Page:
Health Tips & Articles

Car Safety

by Karen G. Sheldon, NP

Motor vehicle crashes are one of the leading causes of serious injury and death in children.  Correct use of car safety restraints help to keep children safe.   By following simple basic safety rules for this most precious cargo, you can help protect children from devastating unintentional injury.

One of the first and most important jobs you have as a new parent is to use a fastened and secured safety seat for your infant.  There are many choices for car seats, and making a selection can be confusing.  The age and size of the infant (rather than the cost of the seat) are the most important considerations for selecting the best option.  Most car seats have a sticker on the side or the back of the car seat with size limitations. The best seat is the one that fits your infant’s weight and age, is properly installed, fits well in your vehicle, and is secured each and every time you drive.

For nearly all infants, the car seat should be placed in the back seat, preferably in the middle, and facing towards the rear. It should never be placed in front of an airbag, such as in the front seat. The infant car seat usually is used in the rear-facing position until 24 months of age or until the infant outgrows it.  Some parents prefer to use a convertible car seat, which is safe for both infants and older children.

Toddlers who are past the age of two and have outgrown the infant car seat usually switch to a forward facing car seat.   Use this car seat until the child outgrows the seat either by height or weight, based on the manufacturer’s limits.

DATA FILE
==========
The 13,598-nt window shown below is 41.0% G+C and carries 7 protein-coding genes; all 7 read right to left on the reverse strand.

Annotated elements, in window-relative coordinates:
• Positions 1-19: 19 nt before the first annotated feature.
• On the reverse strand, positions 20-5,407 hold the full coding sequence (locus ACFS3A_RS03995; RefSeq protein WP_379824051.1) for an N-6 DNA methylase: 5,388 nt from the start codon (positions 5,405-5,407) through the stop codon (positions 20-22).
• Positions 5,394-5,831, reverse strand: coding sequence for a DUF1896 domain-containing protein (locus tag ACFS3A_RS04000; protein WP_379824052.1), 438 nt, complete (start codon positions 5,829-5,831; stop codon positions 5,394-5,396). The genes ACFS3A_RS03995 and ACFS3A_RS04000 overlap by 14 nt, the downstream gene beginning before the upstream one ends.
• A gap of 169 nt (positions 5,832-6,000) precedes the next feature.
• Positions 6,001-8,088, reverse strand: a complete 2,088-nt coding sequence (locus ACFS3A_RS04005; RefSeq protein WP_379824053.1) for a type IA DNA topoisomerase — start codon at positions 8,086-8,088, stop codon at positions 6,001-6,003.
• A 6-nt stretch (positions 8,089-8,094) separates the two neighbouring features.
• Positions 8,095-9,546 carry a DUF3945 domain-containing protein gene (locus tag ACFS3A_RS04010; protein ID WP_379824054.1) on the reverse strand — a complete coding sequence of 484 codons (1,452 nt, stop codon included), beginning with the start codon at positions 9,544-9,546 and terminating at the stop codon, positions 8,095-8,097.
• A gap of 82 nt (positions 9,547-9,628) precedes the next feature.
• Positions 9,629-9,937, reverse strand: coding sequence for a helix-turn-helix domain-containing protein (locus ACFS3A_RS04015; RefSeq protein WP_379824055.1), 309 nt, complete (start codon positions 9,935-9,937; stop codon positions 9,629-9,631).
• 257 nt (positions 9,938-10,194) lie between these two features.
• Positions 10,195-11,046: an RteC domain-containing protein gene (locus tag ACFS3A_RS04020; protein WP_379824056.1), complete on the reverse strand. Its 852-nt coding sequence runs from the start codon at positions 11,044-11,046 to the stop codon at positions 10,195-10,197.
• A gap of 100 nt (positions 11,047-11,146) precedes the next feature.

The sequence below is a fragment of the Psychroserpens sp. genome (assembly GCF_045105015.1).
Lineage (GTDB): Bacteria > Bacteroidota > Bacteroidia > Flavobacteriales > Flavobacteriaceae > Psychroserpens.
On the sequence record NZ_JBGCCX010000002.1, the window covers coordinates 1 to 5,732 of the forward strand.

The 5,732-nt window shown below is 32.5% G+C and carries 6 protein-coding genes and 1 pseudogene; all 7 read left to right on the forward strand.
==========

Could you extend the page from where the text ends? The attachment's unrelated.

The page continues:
You can use a booster seat in the back seat when a child outgrows the forward-facing car seat.  Some booster seats have high backs, and some have low backs.  These seats lift the child so that seatbelts can fit more safely across the body.  Keep in mind that the more protection offered by the car seat or booster seat, the safer they are while riding in the car.

When the child reaches a height of 4 feet 9 inches or the age of eight, your child has outgrown the booster seat.  He or she should continue to ride in the back seat with a shoulder and lap seatbelt fitted properly; the child should be able to sit with his or her back against the car’s seatback and with his or her knees bent over the edge of the seat without slouching. The lap seatbelt should rest low across on top of the thighs and not across the stomach.  The shoulder belt should lie comfortably across the middle of the chest and not across the neck. Never let your child ride with the shoulder strap behind them.  The child should continue to ride in the back seat until 13 years of age.

It is important that your child sees adults using seatbelts every time they are driving.  This helps to model what is normal, expected, and responsible behavior in a vehicle.

Here are a few other things to keep in mind:

  • Many cars allow you to manually de-activate an airbag if your child must ride where one is located. This is not optimal but may be done if there is no other choice.   Some cars also automatically de-activate an airbag based upon the weight in the seat.
  • Never accept a used car seat if it is missing parts or labeling.  Never accept a used car seat that appears cracked or misshaped or has been in an accident, even a minor one.  Damage that may have an effect on the safety of the seat is not always visible to the eye.
  • The most common problem for car seats is the incorrect placement and securing of the seat and erroneous usage of the harness straps. There are often resources in the community which can provide more detailed guidance or assistance.  Many local fire or police departments offer help installing a car seat, inspecting a car seat, and answering questions.

The following websites are helpful resources:

www.mass.gov/childsafetyseats

www.seatcheck.org

www.healthychildren.org

 

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